treatment of TAMING OF THE SHREW, produced for TV years ago by the San
Francisco Repertory Theatre.  Without my belaboring the point, they
learned that Shakespeare could be fun.

I did MACBETH with college prep and general students.  Then I did KING
LEAR with the college preps.  I earlier had tried to do HAMLET, but
switched to LEAR because: 1) Hamlet seems much more problematical in its
interpretation, at least for me, and that becomes a problem in trying to
teach it; 2) I think I more or less understand LEAR; and 3) LEAR,
because it deals more directly with the generation gap between parents
and children, seems to be more accessible than HAMLET.

My main goal was to instil a life-long love of Shakespeare.  Did I
succeed?  Who knows?

      Roger Schmeeckle

[2]-----------------------------------------------------------------
From:           Steven Sim <This email address is being protected from spambots. You need JavaScript enabled to view it.>
Date:           Monday, 3 Aug 1998 18:35:56 +0800
Subject: 9.0715  Shakespeare 101: A Student Guide
Comment:        RE: SHK 9.0715  Shakespeare 101: A Student Guide

I teach The Tempest and Hamlet to 17 and 18 year old students in
Singapore to prepare them for the Cambridge "A"-level exams.

I find that I need to touch on the following background topics in order
for my students to appreciate Shakespeare (almost all of them come to
the subject with no prior experience).

-the Renaissance
-origins of Western drama -- Greek drama (specifically, the three
Unities, Oedipus Rex)
-basic Bible stories (most students come from non-Christian backgrounds,
with no ability to distinguish between Adam and Noah)

In terms of skills, I usually need to teach them how to write essays.
Perhaps you could include a section on good writing techniques.

I hope that my students will

-pass their exams (Did you know that the passing rate for English
literature for the A-levels in Singapore (1997) was 100% ?)

-realise that human life, with all its highs and lows, existed long
before their creation (these cretins are sooo self-centred, they get
shocked when they discover that vulgarities, swear words, love, life's
Problems etc. existed long before they did)

-have the opportunity to read what is probably the only Shakespeare
they'll ever experience for the rest of their lives

Regards,
Steven Sim

Re: Tempest and Faust

The Shakespeare Conference: SHK 9.0720  Monday, 3 August 1998.

[1]     From:   Joe Conlon <This email address is being protected from spambots. You need JavaScript enabled to view it.>
        Date:   Saturday, 1 Aug 1998 09:35:41 -0500
        Subj:   Re: SHK 9.0706  Re: Tempest and Faust

[2]     From:   Sean Lawrence <This email address is being protected from spambots. You need JavaScript enabled to view it.>
        Date:   Sunday, 02 Aug 1998 18:36:19 -0700
        Subj:   Re: SHK 9.0706  Re: Tempest and Faust


[1]-----------------------------------------------------------------
From:           Joe Conlon <This email address is being protected from spambots. You need JavaScript enabled to view it.>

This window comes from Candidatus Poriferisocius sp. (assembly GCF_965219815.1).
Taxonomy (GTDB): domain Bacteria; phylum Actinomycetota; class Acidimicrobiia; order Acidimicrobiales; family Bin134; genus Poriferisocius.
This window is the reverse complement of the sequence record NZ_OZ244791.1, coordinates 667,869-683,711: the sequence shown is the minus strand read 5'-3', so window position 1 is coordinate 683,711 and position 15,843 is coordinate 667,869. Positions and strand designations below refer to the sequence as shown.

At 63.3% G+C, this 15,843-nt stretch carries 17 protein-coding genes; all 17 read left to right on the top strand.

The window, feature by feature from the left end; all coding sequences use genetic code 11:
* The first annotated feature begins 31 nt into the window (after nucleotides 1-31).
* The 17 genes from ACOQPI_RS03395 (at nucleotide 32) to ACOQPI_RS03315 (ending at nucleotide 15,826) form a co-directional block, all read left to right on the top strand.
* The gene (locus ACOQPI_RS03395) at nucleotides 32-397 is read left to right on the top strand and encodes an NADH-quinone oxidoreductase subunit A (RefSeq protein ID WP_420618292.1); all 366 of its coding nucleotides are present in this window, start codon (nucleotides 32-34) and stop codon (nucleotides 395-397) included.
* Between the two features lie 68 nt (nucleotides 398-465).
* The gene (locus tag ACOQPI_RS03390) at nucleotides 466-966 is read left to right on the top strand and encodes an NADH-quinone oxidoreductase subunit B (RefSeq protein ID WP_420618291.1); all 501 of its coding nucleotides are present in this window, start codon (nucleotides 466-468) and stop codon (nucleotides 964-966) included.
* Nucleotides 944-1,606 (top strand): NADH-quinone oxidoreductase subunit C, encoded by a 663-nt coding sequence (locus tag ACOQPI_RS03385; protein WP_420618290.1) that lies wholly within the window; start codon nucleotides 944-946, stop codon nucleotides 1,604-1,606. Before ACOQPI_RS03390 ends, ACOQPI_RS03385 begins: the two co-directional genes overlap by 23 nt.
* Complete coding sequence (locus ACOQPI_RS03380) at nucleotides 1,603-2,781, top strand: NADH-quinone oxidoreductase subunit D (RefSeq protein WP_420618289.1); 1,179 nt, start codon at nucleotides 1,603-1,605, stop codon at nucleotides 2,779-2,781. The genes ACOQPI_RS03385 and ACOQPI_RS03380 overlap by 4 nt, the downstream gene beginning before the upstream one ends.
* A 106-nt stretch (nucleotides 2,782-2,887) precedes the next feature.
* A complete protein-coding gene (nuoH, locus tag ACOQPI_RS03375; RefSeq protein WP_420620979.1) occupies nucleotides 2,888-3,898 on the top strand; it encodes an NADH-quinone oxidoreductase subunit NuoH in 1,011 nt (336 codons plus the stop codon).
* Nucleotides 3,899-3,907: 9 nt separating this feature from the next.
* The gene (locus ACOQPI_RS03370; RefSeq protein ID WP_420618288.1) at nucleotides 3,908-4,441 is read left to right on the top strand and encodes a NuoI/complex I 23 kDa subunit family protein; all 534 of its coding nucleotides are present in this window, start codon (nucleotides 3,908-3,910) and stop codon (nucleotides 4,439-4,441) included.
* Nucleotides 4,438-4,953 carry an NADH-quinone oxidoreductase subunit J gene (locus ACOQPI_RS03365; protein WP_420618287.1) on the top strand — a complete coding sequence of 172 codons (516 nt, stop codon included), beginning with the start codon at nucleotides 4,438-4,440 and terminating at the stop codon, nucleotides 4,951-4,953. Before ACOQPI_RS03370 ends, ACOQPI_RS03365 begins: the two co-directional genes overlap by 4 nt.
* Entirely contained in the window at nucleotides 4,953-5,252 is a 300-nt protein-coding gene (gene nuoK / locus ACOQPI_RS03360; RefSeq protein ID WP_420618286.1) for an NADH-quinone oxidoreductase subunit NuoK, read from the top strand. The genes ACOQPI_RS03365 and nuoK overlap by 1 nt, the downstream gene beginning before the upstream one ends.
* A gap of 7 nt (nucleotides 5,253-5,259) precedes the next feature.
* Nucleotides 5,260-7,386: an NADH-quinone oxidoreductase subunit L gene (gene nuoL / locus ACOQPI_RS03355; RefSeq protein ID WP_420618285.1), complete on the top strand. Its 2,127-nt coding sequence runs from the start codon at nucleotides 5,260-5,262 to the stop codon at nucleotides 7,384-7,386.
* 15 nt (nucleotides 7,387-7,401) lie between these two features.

Date:           Saturday, 1 Aug 1998 09:35:41 -0500
Subject: 9.0706  Re: Tempest and Faust
Comment:        Re: SHK 9.0706  Re: Tempest and Faust

To reply to Stuart:  First, thanks for an excellent and thought
provoking post.  You got me thinking about historical figures who lay
down their power willingly.  I came up with two examples that I think at
least come close: The ancient Romans had Lucius Cincinnatus who assumed
the dictatorship in time of his country's need and then as soon as the
crisis was over, renounced his position and returned to being a farmer.
Secondly would be George Washington who declined to run for a third term
as president although begged to do so by nearly everyone.  It is said
that King George III and the English thought this was so astonishing
that it was almost unbelievable.  I have read that Washington did have
the Cincinnatus example in mind when he declined.

Joe Conlon, Warsaw, IN, USA

[2]-----------------------------------------------------------------
From:           Sean Lawrence <This email address is being protected from spambots. You need JavaScript enabled to view it.>
Date:           Sunday, 02 Aug 1998 18:36:19 -0700
Subject: 9.0706  Re: Tempest and Faust
Comment:        Re: SHK 9.0706  Re: Tempest and Faust

Stuart Manger writes:

> He [Prospero] apparently had the power of life and death in some form or
> other, but he
> renounces it. I cannot think of anyone in history who has done that, and
> been totally and indivisibly human? Certainly not in literature.

Charles V retired to a monastery.  Montaigne spent a good deal of effort
extracting himself from the office of mayor of Bordeaux.  More recently,
even President Suharto, a man not given to acts of humility, was willing
to give up power and become a 'sage'.  There's a pattern in all this:  I
think it has to do, in the west at least, with Plato's dictum that the
true philosopher king will only take up office because he's forced to.
His true vocation, which he has to give up in order to enter the
political world, is transcendent.

The real irony with Prospero is that he gives up power in order to
become more political.  His position on the island, after all, is a sort
of existential fulfillment of the prison he has chosen for himself.
When he was in Milan, he ignored the state in order to retreat into his
library.  On the island, he gets the prison he not only deserves, but
also desires-complete isolation, absence of responsibility, and enormous
leisure-time to study.  Like some of the saints etched by D